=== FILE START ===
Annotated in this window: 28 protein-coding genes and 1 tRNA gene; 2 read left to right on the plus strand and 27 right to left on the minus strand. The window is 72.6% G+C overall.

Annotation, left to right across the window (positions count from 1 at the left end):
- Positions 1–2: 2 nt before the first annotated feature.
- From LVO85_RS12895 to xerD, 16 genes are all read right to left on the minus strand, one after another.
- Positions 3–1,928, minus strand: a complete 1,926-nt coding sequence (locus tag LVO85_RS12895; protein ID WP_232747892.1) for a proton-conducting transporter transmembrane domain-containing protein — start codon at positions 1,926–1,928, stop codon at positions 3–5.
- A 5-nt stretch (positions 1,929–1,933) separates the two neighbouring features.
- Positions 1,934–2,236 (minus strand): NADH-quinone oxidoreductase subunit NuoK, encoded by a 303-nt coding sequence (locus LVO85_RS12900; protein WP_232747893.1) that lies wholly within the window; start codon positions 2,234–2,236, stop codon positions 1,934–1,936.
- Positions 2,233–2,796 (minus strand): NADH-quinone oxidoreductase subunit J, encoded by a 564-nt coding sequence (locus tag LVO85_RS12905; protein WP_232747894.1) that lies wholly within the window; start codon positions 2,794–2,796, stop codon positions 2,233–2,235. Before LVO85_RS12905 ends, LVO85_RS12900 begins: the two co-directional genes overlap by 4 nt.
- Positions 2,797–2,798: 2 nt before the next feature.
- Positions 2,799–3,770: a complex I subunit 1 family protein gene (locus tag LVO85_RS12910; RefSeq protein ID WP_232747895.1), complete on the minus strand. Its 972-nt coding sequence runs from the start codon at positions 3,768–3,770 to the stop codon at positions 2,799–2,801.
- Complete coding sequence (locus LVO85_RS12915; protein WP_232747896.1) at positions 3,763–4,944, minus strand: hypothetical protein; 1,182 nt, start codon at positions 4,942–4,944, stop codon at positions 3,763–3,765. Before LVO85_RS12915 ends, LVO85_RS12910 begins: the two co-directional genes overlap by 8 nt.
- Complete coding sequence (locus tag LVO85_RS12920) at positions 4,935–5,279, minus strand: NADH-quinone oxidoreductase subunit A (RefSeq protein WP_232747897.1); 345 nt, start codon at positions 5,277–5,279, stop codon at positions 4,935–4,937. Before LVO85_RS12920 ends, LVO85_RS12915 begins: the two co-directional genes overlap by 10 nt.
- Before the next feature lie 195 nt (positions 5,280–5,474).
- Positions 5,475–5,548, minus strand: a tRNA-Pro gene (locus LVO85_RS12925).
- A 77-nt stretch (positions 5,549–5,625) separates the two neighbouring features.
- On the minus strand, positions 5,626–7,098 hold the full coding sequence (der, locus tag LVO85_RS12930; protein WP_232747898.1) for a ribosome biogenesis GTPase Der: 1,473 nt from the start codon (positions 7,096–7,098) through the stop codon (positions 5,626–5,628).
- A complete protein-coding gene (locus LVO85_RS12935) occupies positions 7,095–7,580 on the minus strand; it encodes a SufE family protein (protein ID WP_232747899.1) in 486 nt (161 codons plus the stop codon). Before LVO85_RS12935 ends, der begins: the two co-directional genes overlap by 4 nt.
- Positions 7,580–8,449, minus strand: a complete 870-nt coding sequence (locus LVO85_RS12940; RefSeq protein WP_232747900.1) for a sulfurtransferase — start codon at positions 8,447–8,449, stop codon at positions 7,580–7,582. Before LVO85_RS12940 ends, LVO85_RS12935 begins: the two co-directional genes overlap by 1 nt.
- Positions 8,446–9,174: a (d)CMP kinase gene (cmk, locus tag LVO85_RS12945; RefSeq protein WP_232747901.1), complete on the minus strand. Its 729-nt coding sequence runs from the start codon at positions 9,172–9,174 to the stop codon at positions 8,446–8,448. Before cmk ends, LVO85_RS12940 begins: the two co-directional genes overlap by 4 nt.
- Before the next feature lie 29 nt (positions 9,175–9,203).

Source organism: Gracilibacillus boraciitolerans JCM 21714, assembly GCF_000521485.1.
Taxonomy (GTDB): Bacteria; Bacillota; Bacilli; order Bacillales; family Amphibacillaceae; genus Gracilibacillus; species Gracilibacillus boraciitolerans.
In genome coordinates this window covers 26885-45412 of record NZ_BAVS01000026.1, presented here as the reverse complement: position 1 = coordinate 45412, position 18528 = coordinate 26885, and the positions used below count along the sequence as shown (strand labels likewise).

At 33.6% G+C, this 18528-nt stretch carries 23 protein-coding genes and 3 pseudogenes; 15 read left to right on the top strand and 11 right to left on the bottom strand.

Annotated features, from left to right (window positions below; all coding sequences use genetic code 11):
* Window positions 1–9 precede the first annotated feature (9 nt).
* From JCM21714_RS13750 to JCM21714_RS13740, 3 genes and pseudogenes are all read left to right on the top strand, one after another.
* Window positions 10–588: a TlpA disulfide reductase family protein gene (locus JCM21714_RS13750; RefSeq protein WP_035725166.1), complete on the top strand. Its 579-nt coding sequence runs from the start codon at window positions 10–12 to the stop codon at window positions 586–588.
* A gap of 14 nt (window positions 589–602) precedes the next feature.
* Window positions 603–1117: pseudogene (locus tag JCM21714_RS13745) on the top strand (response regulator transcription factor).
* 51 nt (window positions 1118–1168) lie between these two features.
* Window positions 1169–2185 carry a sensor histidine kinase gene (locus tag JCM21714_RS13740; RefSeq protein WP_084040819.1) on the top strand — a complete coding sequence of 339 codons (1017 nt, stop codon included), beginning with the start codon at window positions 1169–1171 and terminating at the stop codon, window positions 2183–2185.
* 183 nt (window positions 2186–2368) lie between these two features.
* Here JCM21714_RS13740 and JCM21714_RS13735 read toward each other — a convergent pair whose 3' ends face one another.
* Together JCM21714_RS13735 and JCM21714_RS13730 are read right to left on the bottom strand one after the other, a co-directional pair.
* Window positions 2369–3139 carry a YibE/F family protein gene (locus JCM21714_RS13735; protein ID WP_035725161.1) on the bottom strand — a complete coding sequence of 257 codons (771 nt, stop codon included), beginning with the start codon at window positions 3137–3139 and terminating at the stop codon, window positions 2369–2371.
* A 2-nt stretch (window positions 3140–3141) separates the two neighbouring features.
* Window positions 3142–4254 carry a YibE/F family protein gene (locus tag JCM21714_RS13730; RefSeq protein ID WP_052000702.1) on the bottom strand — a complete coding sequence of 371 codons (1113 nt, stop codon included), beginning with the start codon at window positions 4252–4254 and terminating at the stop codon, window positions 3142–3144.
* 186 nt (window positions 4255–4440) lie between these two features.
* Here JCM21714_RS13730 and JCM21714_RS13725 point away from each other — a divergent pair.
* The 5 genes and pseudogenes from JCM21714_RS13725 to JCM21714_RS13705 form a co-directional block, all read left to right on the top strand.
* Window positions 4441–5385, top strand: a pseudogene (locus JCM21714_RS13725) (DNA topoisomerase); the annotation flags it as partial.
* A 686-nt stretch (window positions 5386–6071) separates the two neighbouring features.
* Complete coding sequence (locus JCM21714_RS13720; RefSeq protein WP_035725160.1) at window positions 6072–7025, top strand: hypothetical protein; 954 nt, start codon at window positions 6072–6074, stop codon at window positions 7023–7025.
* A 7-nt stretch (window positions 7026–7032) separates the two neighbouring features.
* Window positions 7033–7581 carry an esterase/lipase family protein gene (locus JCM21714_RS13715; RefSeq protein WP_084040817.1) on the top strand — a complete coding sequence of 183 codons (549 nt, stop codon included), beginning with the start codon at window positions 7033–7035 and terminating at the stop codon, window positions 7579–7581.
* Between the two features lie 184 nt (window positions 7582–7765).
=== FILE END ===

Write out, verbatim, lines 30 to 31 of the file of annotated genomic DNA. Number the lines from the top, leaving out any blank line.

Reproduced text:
* Window positions 603–1117: pseudogene (locus tag JCM21714_RS13745) on the top strand (response regulator transcription factor).
* 51 nt (window positions 1118–1168) lie between these two features.